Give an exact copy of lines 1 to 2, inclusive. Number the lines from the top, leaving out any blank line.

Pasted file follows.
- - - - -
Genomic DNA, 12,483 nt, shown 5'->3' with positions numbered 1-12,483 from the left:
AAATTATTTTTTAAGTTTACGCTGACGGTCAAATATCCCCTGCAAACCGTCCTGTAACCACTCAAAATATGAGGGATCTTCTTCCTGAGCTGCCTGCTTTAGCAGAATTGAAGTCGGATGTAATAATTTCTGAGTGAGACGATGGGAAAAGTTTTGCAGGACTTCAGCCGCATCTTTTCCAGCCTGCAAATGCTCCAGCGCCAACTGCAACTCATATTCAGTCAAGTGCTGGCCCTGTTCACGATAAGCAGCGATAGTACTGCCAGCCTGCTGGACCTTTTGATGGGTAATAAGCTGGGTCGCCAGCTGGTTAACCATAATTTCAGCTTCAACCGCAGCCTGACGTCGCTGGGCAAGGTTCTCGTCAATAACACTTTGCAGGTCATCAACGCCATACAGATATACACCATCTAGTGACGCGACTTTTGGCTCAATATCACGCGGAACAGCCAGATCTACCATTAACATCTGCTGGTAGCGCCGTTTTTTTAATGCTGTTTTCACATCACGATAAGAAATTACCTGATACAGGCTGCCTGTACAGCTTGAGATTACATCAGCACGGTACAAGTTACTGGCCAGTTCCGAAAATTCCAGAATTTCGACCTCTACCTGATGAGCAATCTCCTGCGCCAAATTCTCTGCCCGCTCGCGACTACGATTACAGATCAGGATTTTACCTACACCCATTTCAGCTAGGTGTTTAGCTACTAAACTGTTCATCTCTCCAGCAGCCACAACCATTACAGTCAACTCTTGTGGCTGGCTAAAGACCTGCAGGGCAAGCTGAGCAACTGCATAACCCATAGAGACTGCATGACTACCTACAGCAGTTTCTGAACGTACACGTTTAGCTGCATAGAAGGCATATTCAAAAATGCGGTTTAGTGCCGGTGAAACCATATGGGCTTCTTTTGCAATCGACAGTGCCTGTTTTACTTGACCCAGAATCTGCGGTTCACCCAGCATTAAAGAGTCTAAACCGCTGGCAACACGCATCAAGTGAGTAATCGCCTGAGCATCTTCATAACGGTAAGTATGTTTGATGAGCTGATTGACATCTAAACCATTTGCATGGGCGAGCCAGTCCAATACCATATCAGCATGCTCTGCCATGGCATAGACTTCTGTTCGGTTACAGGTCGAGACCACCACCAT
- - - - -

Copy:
Genomic DNA, 12,483 nt, shown 5'->3' with positions numbered 1-12,483 from the left:
AAATTATTTTTTAAGTTTACGCTGACGGTCAAATATCCCCTGCAAACCGTCCTGTAACCACTCAAAATATGAGGGATCTTCTTCCTGAGCTGCCTGCTTTAGCAGAATTGAAGTCGGATGTAATAATTTCTGAGTGAGACGATGGGAAAAGTTTTGCAGGACTTCAGCCGCATCTTTTCCAGCCTGCAAATGCTCCAGCGCCAACTGCAACTCATATTCAGTCAAGTGCTGGCCCTGTTCACGATAAGCAGCGATAGTACTGCCAGCCTGCTGGACCTTTTGATGGGTAATAAGCTGGGTCGCCAGCTGGTTAACCATAATTTCAGCTTCAACCGCAGCCTGACGTCGCTGGGCAAGGTTCTCGTCAATAACACTTTGCAGGTCATCAACGCCATACAGATATACACCATCTAGTGACGCGACTTTTGGCTCAATATCACGCGGAACAGCCAGATCTACCATTAACATCTGCTGGTAGCGCCGTTTTTTTAATGCTGTTTTCACATCACGATAAGAAATTACCTGATACAGGCTGCCTGTACAGCTTGAGATTACATCAGCACGGTACAAGTTACTGGCCAGTTCCGAAAATTCCAGAATTTCGACCTCTACCTGATGAGCAATCTCCTGCGCCAAATTCTCTGCCCGCTCGCGACTACGATTACAGATCAGGATTTTACCTACACCCATTTCAGCTAGGTGTTTAGCTACTAAACTGTTCATCTCTCCAGCAGCCACAACCATTACAGTCAACTCTTGTGGCTGGCTAAAGACCTGCAGGGCAAGCTGAGCAACTGCATAACCCATAGAGACTGCATGACTACCTACAGCAGTTTCTGAACGTACACGTTTAGCTGCATAGAAGGCATATTCAAAAATGCGGTTTAGTGCCGGTGAAACCATATGGGCTTCTTTTGCAATCGACAGTGCCTGTTTTACTTGACCCAGAATCTGCGGTTCACCCAGCATTAAAGAGTCTAAACCGCTGGCAACACGCATCAAGTGAGTAATCGCCTGAGCATCTTCATAACGGTAAGTATGTTTGATGAGCTGATTGACATCTAAACCATTTGCATGGGCGAGCCAGTCCAATACCATATCAGCATGCTCTGCCATGGCATAGACTTCTGTTCGGTTACAGGTCGAGACCACCACCAT